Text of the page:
Management of Saltwater intrusion in Coastal Aquifers: An Experimental and Numerical investigation
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Saltwater intrusion into coastal aquifers is the most widespread groundwater contamination problem that has become a considerable prominent concern faced by water resource planners worldwide. Therefore, efficient planning and management policies should be implemented in coastal aquifer systems to preserve them and continue utilizing available groundwater resources on a sustainable basis under the threat of saltwater intrusion. In this study, a series of physical experiments have been carried out in a laboratory-scale flow tank model to understand better the dynamics of this phenomenon in a coastal aquifer system under different scenarios. The variable-density flow and transport model FEMWATER is used to simulate the flow and transport processes for the laboratory-scale experiments conducted in the present study. The main goal of the simulations was to evaluate the consistency of the experimental results with the numerical predictions and explain the experimental results better. It has been found that the numerical predictions are in good agreement with all the experimental results. In addition, an image analysis technique is used to measure the salt concentration distribution field in the laboratory-scale aquifer model domain. A statistics-based error analysis method is also undertaken to assess the reliability of the method and to quantify the error associated with the measurements. Moreover, the toe length and the width of the mixing zone have been calculated using the image analysis technique for all the laboratory-scale experimental cases, and results are compared with the numerical predictions. The study shows the image analysis technique could be effectively used for quantification of the solute concentration distributions profile in laboratory-scale flow tank experiments. Furthermore, an effort has been made to investigate the behavior of saltwater intrusion dynamics under a groundwater circulation well with partial extraction of water using both experimental and numerical approaches. This work aims not only to cease the further migration of saltwater wedge towards inland but also to extract some percentages of water partially for human needs. The evaluation of the results indicates no further movement of saltwater intrusion wedge towards the inland side upon implementation of groundwater circulation well and acts as a hydraulic barrier in controlling saltwater intrusion in coastal aquifers. Different scenarios have also numerically been developed, and the model was simulated for all the scenarios to obtain the optimal percentage of the partial extraction. The present study reveals that the groundwater circulation well system with partial extraction can effectively mitigate the saltwater intrusion problem in coastal regions and could be considered one of the most efficient management strategies for controlling the problem.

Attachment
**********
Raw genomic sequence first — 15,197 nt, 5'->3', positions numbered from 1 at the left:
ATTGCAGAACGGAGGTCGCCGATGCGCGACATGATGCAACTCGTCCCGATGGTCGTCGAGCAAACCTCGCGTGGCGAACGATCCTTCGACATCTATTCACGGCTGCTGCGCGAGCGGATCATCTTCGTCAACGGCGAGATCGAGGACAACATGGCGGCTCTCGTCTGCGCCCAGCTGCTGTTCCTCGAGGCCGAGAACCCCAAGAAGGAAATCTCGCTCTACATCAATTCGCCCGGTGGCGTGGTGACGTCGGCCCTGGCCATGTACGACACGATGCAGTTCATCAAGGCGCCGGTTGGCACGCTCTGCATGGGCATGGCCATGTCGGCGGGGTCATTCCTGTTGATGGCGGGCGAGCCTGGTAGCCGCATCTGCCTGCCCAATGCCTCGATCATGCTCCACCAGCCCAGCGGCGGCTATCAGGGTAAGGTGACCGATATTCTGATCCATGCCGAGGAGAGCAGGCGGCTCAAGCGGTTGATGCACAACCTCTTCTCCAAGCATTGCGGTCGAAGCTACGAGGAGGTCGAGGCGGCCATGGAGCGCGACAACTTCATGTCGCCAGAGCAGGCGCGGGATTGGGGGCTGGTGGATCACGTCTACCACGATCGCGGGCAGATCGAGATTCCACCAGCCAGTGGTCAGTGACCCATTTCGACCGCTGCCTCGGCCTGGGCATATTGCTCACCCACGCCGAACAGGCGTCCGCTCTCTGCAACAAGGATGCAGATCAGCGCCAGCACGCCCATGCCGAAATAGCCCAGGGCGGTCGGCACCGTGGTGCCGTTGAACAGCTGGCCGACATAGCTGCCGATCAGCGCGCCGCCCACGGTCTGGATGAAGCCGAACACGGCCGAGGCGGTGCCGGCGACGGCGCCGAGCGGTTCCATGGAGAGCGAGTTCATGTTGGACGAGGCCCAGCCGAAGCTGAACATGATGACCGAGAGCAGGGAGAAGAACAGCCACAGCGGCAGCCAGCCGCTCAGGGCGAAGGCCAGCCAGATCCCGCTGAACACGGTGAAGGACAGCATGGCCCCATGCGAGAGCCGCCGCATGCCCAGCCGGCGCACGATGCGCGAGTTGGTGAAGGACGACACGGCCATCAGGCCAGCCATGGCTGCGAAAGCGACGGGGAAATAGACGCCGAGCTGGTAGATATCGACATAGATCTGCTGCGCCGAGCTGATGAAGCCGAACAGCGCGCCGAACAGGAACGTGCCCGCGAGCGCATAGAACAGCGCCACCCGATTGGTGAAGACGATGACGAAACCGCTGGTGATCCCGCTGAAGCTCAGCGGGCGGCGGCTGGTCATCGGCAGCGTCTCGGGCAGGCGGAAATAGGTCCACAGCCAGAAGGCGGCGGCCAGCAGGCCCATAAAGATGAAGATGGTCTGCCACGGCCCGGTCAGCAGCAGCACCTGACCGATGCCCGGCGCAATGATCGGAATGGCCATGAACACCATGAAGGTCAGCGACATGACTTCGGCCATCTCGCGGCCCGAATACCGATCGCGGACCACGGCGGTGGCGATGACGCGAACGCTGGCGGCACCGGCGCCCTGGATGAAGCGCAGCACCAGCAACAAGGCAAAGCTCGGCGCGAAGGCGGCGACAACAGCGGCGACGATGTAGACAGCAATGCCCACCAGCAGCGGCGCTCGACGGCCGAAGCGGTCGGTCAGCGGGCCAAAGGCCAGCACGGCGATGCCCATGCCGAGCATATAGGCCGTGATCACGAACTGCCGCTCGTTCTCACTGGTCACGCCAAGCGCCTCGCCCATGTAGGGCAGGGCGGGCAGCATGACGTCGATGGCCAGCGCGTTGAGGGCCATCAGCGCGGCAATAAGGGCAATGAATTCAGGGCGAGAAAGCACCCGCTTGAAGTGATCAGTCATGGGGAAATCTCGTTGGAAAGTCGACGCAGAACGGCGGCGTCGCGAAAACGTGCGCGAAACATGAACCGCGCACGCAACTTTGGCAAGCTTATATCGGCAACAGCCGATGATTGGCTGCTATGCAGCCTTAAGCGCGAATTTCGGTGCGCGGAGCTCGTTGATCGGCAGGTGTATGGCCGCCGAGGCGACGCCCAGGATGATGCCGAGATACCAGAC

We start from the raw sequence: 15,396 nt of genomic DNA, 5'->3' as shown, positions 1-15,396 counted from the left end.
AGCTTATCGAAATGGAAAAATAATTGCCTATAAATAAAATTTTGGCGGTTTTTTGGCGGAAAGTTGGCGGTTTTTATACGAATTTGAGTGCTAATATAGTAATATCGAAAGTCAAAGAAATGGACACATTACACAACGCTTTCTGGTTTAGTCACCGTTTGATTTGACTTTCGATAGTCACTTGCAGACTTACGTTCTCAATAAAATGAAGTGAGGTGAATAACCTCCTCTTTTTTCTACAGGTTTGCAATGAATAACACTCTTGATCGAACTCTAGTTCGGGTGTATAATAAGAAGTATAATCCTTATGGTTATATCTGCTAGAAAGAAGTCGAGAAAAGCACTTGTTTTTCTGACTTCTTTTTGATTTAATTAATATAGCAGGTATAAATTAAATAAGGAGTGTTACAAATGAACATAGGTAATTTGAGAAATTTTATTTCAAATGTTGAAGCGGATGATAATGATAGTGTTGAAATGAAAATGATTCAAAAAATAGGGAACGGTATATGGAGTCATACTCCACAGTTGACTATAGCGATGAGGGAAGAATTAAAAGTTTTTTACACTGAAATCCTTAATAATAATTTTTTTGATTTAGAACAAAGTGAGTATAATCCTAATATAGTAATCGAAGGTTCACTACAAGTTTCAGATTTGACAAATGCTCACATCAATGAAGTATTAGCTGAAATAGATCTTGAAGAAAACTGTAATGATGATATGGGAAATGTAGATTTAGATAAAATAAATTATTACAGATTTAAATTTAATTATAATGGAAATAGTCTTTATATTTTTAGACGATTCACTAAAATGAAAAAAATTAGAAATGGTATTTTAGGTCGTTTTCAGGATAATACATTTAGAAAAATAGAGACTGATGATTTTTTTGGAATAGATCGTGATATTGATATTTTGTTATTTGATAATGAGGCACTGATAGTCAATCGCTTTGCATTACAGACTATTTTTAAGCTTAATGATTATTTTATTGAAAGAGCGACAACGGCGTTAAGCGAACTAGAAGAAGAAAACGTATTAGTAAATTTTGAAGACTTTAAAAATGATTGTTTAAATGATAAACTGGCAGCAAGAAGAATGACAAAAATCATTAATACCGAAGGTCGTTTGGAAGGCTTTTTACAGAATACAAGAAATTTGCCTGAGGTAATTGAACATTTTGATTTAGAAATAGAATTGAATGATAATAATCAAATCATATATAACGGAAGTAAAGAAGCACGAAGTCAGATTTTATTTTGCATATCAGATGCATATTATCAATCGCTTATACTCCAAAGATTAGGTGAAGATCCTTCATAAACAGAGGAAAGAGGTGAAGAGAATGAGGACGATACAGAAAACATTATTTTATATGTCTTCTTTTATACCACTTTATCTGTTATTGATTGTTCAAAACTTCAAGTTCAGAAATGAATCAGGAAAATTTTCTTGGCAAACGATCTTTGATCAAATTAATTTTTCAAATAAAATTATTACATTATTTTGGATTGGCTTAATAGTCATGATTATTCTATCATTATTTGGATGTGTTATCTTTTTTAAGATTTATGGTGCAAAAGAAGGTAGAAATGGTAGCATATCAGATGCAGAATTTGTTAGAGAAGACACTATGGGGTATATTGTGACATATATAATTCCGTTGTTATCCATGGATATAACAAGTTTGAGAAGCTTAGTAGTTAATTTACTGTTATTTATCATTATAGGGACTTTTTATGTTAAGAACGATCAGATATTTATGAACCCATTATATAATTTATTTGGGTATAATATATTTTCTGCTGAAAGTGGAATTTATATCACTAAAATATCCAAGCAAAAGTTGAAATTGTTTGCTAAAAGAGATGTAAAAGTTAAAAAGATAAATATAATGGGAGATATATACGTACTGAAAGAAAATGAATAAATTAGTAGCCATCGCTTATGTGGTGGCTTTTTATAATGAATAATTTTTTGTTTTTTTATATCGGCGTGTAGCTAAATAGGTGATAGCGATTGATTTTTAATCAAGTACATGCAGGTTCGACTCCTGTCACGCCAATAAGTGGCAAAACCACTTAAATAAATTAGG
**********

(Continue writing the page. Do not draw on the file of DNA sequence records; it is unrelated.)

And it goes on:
Supervisor: Rajib Kumar Bhattacharjya